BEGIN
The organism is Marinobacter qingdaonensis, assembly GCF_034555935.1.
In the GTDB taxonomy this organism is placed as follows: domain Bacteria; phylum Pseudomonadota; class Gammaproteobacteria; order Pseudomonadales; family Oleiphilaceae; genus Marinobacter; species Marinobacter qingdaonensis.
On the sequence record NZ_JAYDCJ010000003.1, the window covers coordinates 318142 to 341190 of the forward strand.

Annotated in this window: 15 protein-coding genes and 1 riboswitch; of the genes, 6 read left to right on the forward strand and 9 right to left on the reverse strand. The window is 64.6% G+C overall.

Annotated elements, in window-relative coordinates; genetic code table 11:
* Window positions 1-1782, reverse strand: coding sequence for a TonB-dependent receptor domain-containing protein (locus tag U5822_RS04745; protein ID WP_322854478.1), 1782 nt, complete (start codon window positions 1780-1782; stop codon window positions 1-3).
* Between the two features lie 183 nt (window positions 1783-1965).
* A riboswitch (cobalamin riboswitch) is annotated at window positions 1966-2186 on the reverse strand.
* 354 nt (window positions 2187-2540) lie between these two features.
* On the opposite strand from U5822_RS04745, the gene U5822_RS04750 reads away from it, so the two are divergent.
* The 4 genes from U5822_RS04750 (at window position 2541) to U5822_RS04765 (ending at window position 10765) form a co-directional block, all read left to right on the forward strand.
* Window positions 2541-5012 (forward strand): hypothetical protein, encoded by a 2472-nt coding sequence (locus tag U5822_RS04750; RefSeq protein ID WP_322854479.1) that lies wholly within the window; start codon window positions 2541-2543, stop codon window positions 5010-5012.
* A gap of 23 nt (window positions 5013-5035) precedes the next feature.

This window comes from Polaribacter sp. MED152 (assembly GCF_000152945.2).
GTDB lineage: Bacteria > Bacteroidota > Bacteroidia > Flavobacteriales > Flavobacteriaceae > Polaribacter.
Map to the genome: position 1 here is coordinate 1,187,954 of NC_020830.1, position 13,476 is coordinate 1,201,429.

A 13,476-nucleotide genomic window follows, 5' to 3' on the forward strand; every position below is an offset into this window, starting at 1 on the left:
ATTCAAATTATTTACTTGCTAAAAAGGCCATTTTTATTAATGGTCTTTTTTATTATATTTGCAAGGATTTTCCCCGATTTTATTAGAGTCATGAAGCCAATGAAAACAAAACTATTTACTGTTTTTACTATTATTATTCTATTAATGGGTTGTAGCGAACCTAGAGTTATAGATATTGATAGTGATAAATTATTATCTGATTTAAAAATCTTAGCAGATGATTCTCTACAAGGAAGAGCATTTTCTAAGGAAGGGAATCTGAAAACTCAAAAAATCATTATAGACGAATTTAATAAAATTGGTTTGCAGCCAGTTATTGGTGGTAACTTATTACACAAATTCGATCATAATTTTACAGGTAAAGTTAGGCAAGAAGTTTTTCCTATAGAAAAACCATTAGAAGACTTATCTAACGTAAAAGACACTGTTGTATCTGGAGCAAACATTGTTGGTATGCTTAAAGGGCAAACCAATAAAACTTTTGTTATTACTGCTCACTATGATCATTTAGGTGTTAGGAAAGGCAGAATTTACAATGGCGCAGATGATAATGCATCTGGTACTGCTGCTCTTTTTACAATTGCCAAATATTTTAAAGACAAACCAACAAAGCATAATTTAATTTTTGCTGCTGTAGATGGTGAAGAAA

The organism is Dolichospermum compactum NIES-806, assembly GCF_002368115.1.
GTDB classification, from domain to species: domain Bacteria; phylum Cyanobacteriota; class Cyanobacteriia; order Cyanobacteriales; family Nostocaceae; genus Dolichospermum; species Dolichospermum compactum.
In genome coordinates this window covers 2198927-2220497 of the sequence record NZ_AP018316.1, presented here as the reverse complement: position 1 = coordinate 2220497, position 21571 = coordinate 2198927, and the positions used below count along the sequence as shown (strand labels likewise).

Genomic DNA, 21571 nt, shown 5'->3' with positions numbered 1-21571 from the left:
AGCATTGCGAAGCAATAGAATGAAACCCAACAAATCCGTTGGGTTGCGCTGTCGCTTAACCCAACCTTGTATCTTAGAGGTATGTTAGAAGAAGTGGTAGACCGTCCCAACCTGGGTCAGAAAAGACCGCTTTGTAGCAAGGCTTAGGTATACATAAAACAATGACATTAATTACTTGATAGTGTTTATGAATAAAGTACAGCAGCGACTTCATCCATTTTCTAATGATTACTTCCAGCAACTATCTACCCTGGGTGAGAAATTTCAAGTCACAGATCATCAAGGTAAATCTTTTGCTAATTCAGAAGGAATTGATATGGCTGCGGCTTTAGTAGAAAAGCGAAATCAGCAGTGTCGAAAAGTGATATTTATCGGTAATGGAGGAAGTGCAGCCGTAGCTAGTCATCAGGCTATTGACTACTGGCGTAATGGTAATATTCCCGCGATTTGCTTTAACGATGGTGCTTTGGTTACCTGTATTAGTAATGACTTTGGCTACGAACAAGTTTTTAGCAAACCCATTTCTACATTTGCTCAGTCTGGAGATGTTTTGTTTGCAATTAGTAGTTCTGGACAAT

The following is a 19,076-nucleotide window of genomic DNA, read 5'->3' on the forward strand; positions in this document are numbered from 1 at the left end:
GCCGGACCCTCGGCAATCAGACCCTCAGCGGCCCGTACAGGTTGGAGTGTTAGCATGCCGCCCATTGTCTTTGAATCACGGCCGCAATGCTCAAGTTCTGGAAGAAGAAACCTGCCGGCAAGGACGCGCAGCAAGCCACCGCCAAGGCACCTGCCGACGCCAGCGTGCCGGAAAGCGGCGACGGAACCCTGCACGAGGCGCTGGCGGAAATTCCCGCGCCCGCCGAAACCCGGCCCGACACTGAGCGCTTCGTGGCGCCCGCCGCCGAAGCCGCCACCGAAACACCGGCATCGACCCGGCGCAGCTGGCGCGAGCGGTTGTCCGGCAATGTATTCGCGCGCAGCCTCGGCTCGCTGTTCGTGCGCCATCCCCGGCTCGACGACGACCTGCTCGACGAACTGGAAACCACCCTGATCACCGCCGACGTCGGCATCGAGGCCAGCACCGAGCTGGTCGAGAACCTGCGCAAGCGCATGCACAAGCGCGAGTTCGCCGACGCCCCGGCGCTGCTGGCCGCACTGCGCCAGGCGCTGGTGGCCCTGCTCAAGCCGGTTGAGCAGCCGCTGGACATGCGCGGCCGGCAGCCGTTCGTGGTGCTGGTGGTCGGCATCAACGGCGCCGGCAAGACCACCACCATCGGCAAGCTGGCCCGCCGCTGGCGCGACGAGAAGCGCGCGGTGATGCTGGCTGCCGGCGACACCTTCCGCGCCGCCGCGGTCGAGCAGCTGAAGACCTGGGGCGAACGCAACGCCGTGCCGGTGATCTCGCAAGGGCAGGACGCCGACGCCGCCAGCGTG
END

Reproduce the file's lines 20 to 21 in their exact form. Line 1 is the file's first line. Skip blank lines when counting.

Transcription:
GTDB classification, from domain to species: domain Bacteria; phylum Cyanobacteriota; class Cyanobacteriia; order Cyanobacteriales; family Nostocaceae; genus Dolichospermum; species Dolichospermum compactum.
In genome coordinates this window covers 2198927-2220497 of the sequence record NZ_AP018316.1, presented here as the reverse complement: position 1 = coordinate 2220497, position 21571 = coordinate 2198927, and the positions used below count along the sequence as shown (strand labels likewise).